Ammonia as a unicorn technology and the UK’s opportunity for COP26

The Guardian newspaper in the UK this week published a comment piece on ammonia’s potential as a “unicorn technology,” which the authors define as a technology that can “deliver a reduction of at least a billion tonnes of CO2 a year.”

The article focused on the UK’s opportunity, as host of the upcoming COP26 meeting in Glasgow this November, to take a leadership position in solving climate change. The authors, all based at the University of Oxford, outline a strategy by which the UK government could leverage existing British business and academic expertise to build global coalitions, to develop, demonstrate, and roll out “the ‘hydrammonia’ economy.”

Unicorns don’t depend on fundamental new discoveries so should be ready for large-scale deployment within a decade. With a moderate investment in research and development or other support, they could in combination unlock multiple benefits across whole “energy ecosystems”.

One example of such an ecosystem centres on converting cheap renewable energy – either from sunny places with few people, or spare wind from the North Sea – into hydrogen and ammonia, to provide zero-carbon fuel for shipping, heavy goods vehicles and even potentially aviation. They could provide the energy storage needed to complement variable wind and solar energy, process heat for industry, and turn iron ore into steel. The technologies that would unlock this ecosystem are the next generation of high-efficiency solar cells, low-cost electrolysers, and hydrogen and ammonia fuel cells and engines. All are proven technologies that simply need to be cheaper – further development could rapidly unlock a virtuous circle of falling costs and increased deployment.

Mike Mason, Cameron Hepburn, and Chris Llewellyn Smith, At the Glasgow climate conference, the UK could kickstart a green tech revolution, The Guardian, March 10, 2020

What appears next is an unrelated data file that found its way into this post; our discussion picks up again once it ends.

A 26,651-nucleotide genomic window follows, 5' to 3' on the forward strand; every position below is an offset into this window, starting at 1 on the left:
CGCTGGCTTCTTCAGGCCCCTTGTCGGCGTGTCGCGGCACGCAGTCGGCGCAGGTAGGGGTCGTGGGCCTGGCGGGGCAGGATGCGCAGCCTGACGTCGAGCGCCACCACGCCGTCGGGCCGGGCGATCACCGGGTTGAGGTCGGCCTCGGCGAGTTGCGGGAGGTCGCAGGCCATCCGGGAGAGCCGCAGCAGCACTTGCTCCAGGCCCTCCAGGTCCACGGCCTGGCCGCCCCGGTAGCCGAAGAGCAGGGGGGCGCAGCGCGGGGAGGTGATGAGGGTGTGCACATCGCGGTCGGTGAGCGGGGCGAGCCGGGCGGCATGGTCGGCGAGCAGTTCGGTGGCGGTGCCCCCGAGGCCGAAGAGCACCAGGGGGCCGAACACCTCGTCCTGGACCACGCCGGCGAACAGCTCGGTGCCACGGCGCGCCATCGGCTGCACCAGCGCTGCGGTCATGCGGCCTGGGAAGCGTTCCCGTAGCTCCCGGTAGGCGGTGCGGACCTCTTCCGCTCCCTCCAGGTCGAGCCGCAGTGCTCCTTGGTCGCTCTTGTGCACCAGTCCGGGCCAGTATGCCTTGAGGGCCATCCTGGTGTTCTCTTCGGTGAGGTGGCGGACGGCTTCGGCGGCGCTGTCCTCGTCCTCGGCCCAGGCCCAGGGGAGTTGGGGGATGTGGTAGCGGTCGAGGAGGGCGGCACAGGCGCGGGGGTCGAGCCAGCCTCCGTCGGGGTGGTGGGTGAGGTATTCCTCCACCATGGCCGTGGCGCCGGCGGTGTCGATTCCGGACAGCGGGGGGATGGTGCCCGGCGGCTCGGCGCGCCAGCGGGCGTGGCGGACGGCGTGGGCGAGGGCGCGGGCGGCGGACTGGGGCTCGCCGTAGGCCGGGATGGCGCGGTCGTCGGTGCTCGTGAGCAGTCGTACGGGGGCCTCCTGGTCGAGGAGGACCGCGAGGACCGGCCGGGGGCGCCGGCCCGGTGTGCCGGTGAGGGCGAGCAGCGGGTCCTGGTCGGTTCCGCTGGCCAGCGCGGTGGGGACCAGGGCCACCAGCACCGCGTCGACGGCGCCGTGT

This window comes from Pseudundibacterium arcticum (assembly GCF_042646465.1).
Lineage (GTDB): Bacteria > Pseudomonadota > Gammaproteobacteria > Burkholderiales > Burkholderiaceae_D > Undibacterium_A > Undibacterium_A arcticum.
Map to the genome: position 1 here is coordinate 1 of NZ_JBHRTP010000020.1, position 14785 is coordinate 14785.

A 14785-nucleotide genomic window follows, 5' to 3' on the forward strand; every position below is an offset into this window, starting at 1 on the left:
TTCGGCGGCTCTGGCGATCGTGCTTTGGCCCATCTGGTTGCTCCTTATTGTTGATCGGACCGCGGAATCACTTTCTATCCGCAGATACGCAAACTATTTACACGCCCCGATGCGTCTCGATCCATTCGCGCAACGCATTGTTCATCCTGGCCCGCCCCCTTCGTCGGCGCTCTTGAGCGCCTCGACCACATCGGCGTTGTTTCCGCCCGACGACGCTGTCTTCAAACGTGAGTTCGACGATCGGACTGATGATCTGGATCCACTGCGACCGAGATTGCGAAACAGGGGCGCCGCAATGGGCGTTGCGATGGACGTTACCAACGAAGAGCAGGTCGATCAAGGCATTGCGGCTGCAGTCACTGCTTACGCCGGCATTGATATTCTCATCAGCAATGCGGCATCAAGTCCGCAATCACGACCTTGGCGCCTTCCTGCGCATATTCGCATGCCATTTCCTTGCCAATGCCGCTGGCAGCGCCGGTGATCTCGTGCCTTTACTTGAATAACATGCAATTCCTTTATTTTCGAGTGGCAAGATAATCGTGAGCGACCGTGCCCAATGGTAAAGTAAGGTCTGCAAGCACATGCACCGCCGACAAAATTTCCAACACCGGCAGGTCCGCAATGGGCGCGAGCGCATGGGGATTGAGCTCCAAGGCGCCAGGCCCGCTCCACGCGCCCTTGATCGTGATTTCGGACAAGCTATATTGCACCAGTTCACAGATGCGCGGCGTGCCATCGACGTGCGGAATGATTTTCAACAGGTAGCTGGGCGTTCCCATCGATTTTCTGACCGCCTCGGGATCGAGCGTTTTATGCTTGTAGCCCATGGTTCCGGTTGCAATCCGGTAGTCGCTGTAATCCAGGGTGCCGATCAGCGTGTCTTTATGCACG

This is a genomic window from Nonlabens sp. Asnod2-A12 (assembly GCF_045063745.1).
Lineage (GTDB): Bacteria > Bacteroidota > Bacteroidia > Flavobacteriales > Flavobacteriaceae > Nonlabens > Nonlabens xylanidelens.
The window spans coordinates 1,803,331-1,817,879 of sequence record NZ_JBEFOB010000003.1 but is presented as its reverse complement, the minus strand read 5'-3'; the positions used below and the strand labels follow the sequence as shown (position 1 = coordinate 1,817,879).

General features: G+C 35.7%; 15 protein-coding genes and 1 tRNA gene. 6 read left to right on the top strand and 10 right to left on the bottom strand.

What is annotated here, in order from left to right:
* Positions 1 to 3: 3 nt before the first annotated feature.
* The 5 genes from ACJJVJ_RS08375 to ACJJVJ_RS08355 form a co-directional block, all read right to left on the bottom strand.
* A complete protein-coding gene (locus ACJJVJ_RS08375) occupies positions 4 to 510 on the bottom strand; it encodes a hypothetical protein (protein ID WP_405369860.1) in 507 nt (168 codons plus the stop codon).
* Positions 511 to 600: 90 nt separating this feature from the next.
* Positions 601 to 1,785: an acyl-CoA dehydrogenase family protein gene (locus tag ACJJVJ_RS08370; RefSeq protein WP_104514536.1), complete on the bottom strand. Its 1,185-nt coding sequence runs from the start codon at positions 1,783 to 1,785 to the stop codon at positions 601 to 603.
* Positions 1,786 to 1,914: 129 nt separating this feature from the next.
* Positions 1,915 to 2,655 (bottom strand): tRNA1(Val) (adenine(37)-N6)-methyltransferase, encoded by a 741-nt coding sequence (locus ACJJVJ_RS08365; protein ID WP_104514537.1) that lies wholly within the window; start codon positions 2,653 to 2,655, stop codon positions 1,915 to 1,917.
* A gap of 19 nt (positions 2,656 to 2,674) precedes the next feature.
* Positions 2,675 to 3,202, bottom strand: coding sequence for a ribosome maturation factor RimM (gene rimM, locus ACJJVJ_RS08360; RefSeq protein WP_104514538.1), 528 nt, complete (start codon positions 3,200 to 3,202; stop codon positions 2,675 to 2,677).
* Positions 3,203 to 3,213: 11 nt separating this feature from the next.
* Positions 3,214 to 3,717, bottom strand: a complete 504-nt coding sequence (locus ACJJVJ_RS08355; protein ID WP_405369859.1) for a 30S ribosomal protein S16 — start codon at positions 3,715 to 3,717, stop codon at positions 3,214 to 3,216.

With a focus on the UK’s role as co-host of the COP26 meeting, which will be held in Glasgow this November, the authors present the argument for building “coalitions of the willing.” These global coalitions, which they describe as the logical evolution of an earlier UK project, Mission Innovation, would see the UK and other developed countries rich in intellectual property collaborate with less developed economies with “comparative advantages, such as solar resources.”

As co-chair with Italy of Cop26, the UK has an excellent opportunity to build coalitions that would lead to cheaper alternatives to fossil fuels. The UK is home to several companies and world experts in … the “hydrammonia” economy ….

In parallel with preparing for Cop26, the government should also change the UK’s broad approach … We believe the UK needs something like the Advanced Research Projects Agency-Energy [ARPA-E], created in the US, which “advances high-potential, high-impact energy technologies that are too early for private-sector investment”.

By fostering coalitions of the willing, which would focus on clusters of unicorn technologies, the UK could make a major contribution to solving the climate crisis. Cop26 could indeed be a turning point – but it cannot simply be more of the same.

Mike Mason, Cameron Hepburn, and Chris Llewellyn Smith, At the Glasgow climate conference, the UK could kickstart a green tech revolution, The Guardian, March 10, 2020

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